BUSINESS PROCESS AUTOMATION
How to Identify and Centralize Your Company’s Tribal Knowledge
January 16, 2020
As defined by BusinessDictionary.com, “tribal knowledge” is a set of unwritten rules or information known by a group of individuals within an organization but not common to others. Tribal knowledge is often a sign of employee’s sticking around and contributing to the evolution of business processes. It’s a byproduct of an organization’s employees doing their work over time.
With tribal knowledge in every organization, consider it unavoidable. While tribal knowledge often contributes significantly to overall quality of an organization, product or service, it can also come with consequences. Relying too heavily on, or ignoring tribal knowledge, is dangerous in four key ways:
- Tribal knowledge’s value is contingent upon it being well known by an employee currently involved in the respective process. If somebody knows something but doesn’t share in with anyone else, you’re in trouble.
- The information may be key to quality performance, but it may also be totally incorrect.
- Employees can hoard tribal knowledge for any number of different reasons: job security, ego, aversion to documentation, habits of corner cutting, lagging adoption of new solutions or processes or general aversions to change.
- Management can contribute to the problem by playing favorites, not recognizing changing needs related to the organization’s maturity or simply by avoiding technology.
So how do you identify tribal knowledge in your company?
There are a few things to look for:
- Does one person’s name always come up when it comes to getting a project done or collecting specific information?
- Do you see unevenness in quality or speed from employee to employee as you review a certain department or process?
- Does departmental productivity dip when a seasoned employee is absent?
Once you identify where tribal knowledge exists in your operations, don’t look to get rid of it. Instead, implement safeguards that preserve the valuable parts but also create redundancies to protect against consequences. The most available and effective tool these days is technology.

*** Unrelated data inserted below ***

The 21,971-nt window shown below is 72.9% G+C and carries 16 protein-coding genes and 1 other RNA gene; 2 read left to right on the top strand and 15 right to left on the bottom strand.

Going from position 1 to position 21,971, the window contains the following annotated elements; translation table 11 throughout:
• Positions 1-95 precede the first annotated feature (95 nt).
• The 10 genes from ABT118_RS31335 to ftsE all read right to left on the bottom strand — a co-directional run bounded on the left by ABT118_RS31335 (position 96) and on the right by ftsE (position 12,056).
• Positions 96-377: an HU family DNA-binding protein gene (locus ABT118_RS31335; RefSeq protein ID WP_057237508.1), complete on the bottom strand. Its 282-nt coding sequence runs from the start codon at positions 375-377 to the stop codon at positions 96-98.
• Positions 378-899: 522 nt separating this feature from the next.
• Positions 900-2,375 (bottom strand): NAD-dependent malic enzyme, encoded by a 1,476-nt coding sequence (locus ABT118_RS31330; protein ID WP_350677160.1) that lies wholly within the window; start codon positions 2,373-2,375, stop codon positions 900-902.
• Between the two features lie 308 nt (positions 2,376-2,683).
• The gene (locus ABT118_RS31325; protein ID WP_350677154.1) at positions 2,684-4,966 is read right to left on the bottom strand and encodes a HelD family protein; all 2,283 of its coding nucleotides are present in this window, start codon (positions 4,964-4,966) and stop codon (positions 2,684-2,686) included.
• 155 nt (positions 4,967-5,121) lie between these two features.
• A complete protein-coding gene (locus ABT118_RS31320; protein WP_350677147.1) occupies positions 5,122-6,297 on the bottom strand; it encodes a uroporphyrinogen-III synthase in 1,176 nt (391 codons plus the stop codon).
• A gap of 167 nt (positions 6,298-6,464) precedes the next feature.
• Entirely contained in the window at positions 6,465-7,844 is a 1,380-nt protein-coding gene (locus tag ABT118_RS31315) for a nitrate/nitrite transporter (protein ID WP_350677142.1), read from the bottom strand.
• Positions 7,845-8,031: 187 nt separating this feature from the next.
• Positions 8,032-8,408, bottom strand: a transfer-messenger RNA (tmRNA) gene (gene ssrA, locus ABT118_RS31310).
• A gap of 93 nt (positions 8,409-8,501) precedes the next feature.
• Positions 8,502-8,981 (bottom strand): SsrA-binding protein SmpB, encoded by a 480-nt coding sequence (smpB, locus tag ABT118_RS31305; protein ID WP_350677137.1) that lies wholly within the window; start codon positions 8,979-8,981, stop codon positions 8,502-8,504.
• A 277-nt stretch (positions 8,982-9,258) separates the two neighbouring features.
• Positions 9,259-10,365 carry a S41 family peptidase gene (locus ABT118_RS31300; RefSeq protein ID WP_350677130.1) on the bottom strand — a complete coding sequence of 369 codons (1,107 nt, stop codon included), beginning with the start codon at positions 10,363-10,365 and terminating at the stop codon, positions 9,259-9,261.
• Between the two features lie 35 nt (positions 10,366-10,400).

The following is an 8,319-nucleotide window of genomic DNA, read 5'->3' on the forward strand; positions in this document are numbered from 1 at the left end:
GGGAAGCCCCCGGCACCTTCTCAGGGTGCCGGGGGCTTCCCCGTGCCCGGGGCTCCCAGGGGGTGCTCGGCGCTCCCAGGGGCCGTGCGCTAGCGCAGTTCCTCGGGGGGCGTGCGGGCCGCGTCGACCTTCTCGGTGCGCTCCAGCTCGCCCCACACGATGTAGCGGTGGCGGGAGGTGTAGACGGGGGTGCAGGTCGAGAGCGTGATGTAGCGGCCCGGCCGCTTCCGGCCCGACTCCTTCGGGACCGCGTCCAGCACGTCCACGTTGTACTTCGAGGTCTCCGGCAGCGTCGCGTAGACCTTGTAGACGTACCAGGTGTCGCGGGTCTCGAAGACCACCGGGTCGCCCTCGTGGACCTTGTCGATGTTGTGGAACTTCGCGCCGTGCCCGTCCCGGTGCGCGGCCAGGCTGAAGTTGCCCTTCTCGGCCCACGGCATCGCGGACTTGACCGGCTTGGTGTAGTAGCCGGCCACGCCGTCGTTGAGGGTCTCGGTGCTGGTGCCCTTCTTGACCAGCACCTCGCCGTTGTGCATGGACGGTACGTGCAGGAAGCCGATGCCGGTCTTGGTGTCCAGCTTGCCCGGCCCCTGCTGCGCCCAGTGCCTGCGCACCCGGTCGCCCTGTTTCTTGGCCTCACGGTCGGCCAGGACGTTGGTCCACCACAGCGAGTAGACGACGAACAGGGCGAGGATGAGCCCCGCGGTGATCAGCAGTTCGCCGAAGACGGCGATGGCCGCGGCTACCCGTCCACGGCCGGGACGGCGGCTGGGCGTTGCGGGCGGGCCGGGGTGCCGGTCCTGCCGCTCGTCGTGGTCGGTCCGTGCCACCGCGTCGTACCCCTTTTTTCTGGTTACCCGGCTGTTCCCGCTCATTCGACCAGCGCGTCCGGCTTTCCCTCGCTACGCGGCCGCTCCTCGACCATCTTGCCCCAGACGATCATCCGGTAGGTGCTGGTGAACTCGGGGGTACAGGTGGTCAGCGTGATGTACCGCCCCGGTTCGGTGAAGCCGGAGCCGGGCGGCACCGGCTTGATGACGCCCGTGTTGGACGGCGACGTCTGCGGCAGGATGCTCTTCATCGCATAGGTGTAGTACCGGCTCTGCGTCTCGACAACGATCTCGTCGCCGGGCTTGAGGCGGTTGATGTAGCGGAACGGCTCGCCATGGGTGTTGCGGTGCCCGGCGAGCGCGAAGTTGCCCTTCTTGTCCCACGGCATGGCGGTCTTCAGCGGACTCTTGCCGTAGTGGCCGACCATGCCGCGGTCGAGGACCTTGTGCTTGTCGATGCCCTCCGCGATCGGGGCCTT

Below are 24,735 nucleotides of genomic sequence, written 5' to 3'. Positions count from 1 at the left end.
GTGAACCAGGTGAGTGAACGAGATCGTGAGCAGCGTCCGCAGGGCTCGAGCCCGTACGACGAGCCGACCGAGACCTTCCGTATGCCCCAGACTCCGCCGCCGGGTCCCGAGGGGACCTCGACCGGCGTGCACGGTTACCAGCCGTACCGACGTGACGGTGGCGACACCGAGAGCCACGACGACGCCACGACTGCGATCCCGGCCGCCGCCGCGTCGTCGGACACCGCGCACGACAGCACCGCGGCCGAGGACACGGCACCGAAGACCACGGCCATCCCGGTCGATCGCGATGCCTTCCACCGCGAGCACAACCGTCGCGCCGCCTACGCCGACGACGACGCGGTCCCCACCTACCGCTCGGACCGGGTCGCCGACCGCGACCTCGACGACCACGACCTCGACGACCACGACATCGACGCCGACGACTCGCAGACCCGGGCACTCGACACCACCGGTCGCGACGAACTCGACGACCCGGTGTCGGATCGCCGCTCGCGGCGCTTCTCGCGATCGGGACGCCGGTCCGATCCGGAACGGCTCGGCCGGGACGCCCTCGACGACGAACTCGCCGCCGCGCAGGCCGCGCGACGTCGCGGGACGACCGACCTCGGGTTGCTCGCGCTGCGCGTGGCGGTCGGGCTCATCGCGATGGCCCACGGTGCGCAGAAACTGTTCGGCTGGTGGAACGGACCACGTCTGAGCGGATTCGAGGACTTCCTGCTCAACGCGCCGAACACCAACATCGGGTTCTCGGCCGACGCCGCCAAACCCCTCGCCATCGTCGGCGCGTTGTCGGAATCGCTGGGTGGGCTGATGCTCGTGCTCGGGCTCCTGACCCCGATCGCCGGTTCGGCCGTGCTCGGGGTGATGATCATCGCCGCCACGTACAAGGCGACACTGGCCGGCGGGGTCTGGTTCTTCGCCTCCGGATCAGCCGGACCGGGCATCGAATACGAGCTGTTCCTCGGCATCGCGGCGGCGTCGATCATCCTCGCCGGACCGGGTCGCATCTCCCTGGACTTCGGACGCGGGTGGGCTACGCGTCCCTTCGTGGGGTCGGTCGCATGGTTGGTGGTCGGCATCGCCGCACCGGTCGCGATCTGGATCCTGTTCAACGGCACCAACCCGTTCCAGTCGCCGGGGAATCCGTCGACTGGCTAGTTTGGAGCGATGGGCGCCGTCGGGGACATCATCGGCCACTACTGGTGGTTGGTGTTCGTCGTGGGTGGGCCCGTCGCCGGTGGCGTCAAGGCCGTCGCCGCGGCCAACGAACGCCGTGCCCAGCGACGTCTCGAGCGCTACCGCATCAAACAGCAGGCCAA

Today there is a rather large supply of process automation solutions that house your workflows and important information. Should something trigger the negatives of tribal knowledge, there are redundancies to fill the gaps.
Relying too heavily on, or ignoring, tribal knowledge poses a risk to your organization.
How technology mitigates the risks of tribal knowledge
Let’s look at an example we’re familiar with at OneDataSource – accounts payable. Let’s say your AP manager has been with the company for years. They know all the details on how invoices are received, what vendors or approvers need a little extra attention, where invoices go, chart of accounts, etc. If the AP manager is sick or leaves, an accounts payable automation software retains information on workflow and finances to pick up the slack.
Beyond technology helping with tribal knowledge, a strong and reliable 3rd-party support solution provider is incredibly valuable. A backup to your backup, so to speak. At OneDataSource, behind all our solutions are dedicated teams that are available to clients for technical and consultative support, but also process support.
These kinds of safeguards and redundancies eliminate the risks of tribal knowledge while preserving its valuable traits.
Our latest guide, A Modern Approach to Accounts Payable, highlights all the benefits of intelligent AP automation. It’s a great resource if you’re looking to gain efficiencies and take control of vendor management, while improving your bottom line like our long-time customer MUY! has done.
Feel free to reach out at email@example.com if we can help you with anything!
Discover the latest from our blog.
Franchised businesses are experiencing pressures that put operational health and profit margin at risk. We explore how technology can help finance leaders.
In a tough labor market and with staff still being affected by COVID, intelligent AP process automation provides operational flexibility.
Learn how comprehensive data management practices can mitigate risks posed by market dynamics.